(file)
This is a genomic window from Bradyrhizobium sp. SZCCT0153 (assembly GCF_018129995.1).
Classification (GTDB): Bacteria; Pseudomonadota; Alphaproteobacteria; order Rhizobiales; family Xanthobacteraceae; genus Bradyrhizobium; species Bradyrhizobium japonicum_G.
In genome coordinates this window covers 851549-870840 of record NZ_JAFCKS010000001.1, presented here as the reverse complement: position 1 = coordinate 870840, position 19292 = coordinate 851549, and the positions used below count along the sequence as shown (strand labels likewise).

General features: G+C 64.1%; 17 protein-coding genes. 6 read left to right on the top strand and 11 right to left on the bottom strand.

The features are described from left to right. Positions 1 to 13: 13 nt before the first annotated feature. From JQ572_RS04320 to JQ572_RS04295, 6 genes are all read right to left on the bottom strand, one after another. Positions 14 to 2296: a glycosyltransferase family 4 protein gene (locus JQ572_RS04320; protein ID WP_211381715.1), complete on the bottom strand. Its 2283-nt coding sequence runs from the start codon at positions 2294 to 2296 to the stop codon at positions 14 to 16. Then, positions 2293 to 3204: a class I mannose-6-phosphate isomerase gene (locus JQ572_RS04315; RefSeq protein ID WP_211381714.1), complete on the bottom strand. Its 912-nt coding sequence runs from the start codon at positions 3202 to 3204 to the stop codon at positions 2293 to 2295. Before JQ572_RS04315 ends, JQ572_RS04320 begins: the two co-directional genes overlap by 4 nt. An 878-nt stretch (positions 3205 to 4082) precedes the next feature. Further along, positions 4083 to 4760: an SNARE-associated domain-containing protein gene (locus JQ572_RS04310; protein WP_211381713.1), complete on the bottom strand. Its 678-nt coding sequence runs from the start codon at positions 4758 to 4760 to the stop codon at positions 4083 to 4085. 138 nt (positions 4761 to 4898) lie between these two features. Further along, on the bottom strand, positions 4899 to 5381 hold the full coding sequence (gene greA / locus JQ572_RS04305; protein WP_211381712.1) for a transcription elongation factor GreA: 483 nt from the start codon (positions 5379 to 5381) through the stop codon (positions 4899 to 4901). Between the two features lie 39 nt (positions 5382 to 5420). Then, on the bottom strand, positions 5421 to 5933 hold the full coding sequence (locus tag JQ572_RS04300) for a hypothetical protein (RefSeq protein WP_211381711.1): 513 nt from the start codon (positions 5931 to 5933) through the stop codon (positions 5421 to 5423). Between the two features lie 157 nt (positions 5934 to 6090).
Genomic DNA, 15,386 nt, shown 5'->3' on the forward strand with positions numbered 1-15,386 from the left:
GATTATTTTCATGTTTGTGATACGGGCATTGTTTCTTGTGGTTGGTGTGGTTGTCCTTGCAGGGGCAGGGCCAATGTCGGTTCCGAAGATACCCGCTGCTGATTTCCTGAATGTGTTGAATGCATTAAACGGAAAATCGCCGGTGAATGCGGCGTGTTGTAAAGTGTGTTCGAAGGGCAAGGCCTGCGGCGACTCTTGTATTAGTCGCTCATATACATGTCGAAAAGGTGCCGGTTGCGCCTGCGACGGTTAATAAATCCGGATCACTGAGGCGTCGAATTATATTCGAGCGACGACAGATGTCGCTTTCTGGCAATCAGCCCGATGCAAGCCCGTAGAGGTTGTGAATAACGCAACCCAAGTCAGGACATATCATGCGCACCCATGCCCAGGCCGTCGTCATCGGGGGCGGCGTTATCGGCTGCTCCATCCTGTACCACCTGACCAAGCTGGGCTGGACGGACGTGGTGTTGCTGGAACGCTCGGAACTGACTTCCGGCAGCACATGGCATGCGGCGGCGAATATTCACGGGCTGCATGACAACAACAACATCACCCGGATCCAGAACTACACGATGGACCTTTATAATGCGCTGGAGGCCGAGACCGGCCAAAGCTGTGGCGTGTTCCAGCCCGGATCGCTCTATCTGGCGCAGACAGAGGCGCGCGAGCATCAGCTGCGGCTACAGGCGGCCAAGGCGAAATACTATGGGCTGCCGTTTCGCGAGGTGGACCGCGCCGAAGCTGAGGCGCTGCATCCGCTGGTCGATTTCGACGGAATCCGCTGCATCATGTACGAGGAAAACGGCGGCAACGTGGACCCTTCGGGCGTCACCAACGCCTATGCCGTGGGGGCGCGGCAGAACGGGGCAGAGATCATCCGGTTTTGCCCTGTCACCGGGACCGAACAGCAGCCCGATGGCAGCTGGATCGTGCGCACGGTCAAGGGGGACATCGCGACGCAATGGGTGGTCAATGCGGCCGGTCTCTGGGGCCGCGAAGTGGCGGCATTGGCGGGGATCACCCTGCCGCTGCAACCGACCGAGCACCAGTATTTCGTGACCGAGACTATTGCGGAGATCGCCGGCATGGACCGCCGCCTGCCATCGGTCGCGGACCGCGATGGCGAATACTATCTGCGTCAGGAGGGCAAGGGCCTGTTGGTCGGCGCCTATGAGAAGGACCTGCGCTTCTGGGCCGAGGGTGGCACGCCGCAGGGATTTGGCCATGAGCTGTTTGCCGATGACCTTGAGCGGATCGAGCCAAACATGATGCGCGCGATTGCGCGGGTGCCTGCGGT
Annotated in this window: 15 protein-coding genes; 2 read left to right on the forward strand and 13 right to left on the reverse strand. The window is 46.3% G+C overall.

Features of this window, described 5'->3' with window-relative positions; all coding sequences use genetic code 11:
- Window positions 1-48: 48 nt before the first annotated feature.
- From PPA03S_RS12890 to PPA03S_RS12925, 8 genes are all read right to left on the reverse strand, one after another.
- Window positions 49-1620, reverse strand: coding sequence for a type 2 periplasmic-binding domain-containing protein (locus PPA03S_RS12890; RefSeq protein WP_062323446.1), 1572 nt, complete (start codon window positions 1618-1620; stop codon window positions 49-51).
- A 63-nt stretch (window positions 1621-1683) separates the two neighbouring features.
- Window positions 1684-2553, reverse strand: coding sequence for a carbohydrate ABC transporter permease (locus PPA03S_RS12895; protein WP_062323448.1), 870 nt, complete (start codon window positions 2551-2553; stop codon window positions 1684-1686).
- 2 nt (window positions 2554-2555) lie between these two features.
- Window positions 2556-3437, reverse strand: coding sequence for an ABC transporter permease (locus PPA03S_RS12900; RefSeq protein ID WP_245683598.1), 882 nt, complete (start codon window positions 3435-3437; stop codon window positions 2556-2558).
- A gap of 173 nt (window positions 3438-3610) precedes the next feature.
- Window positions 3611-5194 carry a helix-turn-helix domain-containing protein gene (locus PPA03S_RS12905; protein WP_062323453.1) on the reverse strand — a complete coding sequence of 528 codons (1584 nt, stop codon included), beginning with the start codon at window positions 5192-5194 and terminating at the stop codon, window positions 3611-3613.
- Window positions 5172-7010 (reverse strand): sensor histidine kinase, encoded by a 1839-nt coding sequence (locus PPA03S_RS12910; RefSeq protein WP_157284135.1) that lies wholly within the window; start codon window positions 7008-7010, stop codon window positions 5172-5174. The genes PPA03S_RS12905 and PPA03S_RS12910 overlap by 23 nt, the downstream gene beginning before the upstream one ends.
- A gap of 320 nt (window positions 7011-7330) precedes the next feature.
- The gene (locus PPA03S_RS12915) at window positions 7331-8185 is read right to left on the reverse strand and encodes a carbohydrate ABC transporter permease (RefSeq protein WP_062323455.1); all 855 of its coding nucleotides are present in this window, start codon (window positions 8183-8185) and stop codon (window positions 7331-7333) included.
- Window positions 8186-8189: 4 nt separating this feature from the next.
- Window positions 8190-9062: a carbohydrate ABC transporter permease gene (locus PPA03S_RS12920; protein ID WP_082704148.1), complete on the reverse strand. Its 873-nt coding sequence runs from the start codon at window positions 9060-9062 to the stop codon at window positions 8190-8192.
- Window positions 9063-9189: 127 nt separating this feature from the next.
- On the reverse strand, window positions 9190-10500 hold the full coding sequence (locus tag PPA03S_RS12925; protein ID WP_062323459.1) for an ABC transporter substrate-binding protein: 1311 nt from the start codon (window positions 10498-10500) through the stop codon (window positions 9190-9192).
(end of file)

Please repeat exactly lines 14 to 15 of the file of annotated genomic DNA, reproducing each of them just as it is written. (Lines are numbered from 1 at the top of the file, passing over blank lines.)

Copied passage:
- Window positions 1684-2553, reverse strand: coding sequence for a carbohydrate ABC transporter permease (locus PPA03S_RS12895; protein WP_062323448.1), 870 nt, complete (start codon window positions 2551-2553; stop codon window positions 1684-1686).
- 2 nt (window positions 2554-2555) lie between these two features.